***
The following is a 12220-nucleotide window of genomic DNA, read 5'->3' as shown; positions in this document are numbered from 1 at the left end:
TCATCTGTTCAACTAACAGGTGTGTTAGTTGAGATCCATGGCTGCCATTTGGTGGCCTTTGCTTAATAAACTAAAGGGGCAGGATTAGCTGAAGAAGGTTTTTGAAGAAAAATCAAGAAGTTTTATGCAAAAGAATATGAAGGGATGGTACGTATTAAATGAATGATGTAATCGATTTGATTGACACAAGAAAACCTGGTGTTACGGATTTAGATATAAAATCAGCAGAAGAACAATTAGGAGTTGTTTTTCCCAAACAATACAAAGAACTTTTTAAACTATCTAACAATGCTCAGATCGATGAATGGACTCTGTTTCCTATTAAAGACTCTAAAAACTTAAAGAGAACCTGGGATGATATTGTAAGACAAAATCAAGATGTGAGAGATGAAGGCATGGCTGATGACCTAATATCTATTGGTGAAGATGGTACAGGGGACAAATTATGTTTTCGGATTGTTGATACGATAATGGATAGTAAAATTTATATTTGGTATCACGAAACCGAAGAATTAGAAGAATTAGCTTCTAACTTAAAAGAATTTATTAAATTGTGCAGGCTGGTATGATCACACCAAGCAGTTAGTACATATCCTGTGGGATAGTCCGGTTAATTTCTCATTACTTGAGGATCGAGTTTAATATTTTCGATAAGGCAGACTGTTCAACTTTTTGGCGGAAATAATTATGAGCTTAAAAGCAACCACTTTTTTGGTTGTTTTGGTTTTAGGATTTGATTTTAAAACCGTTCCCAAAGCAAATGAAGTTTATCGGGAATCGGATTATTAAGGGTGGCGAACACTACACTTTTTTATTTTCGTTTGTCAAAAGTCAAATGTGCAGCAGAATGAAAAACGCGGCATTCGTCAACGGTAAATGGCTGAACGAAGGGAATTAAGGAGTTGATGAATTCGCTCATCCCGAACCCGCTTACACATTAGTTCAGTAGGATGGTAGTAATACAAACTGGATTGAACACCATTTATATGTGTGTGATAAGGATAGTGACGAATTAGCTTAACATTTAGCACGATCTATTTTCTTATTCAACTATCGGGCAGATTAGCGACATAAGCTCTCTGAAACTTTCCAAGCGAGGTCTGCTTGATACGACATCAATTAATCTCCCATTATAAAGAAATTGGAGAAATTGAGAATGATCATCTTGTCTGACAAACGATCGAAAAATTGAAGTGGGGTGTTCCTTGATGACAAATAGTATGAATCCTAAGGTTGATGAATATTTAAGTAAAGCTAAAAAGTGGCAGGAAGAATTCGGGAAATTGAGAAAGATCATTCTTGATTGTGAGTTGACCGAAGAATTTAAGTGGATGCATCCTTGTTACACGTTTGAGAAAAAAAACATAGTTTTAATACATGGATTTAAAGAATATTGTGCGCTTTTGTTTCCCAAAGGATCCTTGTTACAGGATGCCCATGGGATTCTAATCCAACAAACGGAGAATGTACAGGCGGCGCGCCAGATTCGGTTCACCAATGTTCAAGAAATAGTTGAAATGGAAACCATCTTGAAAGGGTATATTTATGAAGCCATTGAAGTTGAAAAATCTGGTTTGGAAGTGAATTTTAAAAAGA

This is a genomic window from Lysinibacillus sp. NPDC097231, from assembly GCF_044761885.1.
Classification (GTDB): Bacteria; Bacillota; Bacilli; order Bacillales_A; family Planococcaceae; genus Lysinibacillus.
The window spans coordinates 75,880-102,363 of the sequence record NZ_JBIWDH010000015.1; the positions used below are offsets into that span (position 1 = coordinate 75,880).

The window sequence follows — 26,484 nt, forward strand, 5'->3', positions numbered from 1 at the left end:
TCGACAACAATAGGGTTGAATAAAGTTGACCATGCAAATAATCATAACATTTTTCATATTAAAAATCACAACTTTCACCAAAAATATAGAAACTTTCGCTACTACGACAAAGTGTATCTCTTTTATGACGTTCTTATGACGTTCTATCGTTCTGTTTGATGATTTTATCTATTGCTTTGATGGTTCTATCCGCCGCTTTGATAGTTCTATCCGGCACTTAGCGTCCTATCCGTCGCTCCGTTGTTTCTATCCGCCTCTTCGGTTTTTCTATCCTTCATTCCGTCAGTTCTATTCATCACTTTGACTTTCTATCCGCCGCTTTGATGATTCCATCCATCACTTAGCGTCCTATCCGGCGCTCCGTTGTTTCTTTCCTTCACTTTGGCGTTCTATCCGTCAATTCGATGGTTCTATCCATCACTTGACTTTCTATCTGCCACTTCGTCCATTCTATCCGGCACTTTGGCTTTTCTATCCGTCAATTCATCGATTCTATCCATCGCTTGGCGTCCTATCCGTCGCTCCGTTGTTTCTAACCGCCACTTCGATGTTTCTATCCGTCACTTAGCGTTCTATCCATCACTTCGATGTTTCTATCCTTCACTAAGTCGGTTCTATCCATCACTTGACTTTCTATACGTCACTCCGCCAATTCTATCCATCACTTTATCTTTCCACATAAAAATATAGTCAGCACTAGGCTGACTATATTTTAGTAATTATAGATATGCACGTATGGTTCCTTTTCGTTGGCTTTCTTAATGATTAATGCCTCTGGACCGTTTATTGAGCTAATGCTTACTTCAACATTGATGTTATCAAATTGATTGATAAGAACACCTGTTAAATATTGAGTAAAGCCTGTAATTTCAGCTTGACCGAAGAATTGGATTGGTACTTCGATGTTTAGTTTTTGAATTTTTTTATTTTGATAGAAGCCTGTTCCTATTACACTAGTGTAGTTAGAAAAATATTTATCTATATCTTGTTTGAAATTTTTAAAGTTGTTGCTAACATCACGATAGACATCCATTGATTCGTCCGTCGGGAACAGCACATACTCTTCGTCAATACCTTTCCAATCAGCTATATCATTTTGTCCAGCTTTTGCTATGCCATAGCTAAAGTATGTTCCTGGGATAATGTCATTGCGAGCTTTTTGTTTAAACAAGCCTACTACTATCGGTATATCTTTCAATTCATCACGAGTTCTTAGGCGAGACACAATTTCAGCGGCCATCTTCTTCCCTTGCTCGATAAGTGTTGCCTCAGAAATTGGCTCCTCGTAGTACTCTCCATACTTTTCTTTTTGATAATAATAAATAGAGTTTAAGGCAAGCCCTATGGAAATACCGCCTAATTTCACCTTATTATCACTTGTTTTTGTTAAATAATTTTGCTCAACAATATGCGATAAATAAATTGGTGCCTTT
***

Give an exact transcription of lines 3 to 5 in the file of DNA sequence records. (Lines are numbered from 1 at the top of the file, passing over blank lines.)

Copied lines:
This is a genomic window from Lysinibacillus sp. NPDC097231, from assembly GCF_044761885.1.
Classification (GTDB): Bacteria; Bacillota; Bacilli; order Bacillales_A; family Planococcaceae; genus Lysinibacillus.
The window spans coordinates 75,880-102,363 of the sequence record NZ_JBIWDH010000015.1; the positions used below are offsets into that span (position 1 = coordinate 75,880).